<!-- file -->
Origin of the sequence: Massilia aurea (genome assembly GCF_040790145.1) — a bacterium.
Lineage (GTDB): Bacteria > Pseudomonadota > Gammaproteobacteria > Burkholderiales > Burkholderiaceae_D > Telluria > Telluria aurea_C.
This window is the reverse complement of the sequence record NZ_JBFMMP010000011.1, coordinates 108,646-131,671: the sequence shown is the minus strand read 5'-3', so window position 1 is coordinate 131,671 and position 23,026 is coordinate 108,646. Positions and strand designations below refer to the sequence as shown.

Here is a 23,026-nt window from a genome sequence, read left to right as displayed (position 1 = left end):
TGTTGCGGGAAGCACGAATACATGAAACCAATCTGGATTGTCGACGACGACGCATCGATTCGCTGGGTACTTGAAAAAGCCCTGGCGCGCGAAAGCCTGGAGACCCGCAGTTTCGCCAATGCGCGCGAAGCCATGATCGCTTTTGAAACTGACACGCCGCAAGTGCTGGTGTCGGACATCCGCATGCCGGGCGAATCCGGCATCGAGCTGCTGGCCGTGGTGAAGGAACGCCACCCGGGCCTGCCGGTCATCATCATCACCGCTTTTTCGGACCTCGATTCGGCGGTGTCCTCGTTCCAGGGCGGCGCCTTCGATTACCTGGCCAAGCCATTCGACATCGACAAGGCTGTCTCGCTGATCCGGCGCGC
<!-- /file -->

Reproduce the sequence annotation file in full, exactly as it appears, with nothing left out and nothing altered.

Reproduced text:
Origin of the sequence: Massilia aurea (genome assembly GCF_040790145.1) — a bacterium.
Lineage (GTDB): Bacteria > Pseudomonadota > Gammaproteobacteria > Burkholderiales > Burkholderiaceae_D > Telluria > Telluria aurea_C.
This window is the reverse complement of the sequence record NZ_JBFMMP010000011.1, coordinates 108,646-131,671: the sequence shown is the minus strand read 5'-3', so window position 1 is coordinate 131,671 and position 23,026 is coordinate 108,646. Positions and strand designations below refer to the sequence as shown.

Here is a 23,026-nt window from a genome sequence, read left to right as displayed (position 1 = left end):
TGTTGCGGGAAGCACGAATACATGAAACCAATCTGGATTGTCGACGACGACGCATCGATTCGCTGGGTACTTGAAAAAGCCCTGGCGCGCGAAAGCCTGGAGACCCGCAGTTTCGCCAATGCGCGCGAAGCCATGATCGCTTTTGAAACTGACACGCCGCAAGTGCTGGTGTCGGACATCCGCATGCCGGGCGAATCCGGCATCGAGCTGCTGGCCGTGGTGAAGGAACGCCACCCGGGCCTGCCGGTCATCATCATCACCGCTTTTTCGGACCTCGATTCGGCGGTGTCCTCGTTCCAGGGCGGCGCCTTCGATTACCTGGCCAAGCCATTCGACATCGACAAGGCTGTCTCGCTGATCCGGCGCGC